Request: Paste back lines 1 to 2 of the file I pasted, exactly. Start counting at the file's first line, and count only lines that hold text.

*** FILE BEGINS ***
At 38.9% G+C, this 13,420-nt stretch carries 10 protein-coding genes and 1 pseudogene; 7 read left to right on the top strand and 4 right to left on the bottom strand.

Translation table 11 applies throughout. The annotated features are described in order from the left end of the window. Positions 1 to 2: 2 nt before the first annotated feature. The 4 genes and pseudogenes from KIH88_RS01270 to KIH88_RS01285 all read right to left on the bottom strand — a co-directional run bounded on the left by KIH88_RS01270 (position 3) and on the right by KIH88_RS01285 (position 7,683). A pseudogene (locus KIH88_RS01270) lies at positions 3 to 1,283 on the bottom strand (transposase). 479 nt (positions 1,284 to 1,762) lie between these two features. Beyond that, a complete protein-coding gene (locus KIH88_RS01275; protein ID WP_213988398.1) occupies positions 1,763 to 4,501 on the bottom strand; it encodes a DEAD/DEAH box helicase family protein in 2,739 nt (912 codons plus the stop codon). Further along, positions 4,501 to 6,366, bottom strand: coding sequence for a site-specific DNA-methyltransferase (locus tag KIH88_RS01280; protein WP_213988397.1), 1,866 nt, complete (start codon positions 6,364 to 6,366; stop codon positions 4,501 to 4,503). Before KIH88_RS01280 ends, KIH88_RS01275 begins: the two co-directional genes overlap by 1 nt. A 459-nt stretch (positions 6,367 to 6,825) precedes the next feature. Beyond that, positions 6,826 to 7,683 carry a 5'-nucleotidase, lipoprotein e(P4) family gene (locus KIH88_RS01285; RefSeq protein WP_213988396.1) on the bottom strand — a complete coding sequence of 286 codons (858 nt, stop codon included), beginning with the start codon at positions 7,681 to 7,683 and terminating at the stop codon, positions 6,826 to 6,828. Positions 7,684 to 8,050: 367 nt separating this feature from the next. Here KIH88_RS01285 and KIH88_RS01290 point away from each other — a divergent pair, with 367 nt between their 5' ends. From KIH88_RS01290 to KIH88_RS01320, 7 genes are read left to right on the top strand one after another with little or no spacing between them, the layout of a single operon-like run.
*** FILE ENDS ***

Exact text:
At 38.9% G+C, this 13,420-nt stretch carries 10 protein-coding genes and 1 pseudogene; 7 read left to right on the top strand and 4 right to left on the bottom strand.

Translation table 11 applies throughout. The annotated features are described in order from the left end of the window. Positions 1 to 2: 2 nt before the first annotated feature. The 4 genes and pseudogenes from KIH88_RS01270 to KIH88_RS01285 all read right to left on the bottom strand — a co-directional run bounded on the left by KIH88_RS01270 (position 3) and on the right by KIH88_RS01285 (position 7,683). A pseudogene (locus KIH88_RS01270) lies at positions 3 to 1,283 on the bottom strand (transposase). 479 nt (positions 1,284 to 1,762) lie between these two features. Beyond that, a complete protein-coding gene (locus KIH88_RS01275; protein ID WP_213988398.1) occupies positions 1,763 to 4,501 on the bottom strand; it encodes a DEAD/DEAH box helicase family protein in 2,739 nt (912 codons plus the stop codon). Further along, positions 4,501 to 6,366, bottom strand: coding sequence for a site-specific DNA-methyltransferase (locus tag KIH88_RS01280; protein WP_213988397.1), 1,866 nt, complete (start codon positions 6,364 to 6,366; stop codon positions 4,501 to 4,503). Before KIH88_RS01280 ends, KIH88_RS01275 begins: the two co-directional genes overlap by 1 nt. A 459-nt stretch (positions 6,367 to 6,825) precedes the next feature. Beyond that, positions 6,826 to 7,683 carry a 5'-nucleotidase, lipoprotein e(P4) family gene (locus KIH88_RS01285; RefSeq protein WP_213988396.1) on the bottom strand — a complete coding sequence of 286 codons (858 nt, stop codon included), beginning with the start codon at positions 7,681 to 7,683 and terminating at the stop codon, positions 6,826 to 6,828. Positions 7,684 to 8,050: 367 nt separating this feature from the next. Here KIH88_RS01285 and KIH88_RS01290 point away from each other — a divergent pair, with 367 nt between their 5' ends. From KIH88_RS01290 to KIH88_RS01320, 7 genes are read left to right on the top strand one after another with little or no spacing between them, the layout of a single operon-like run.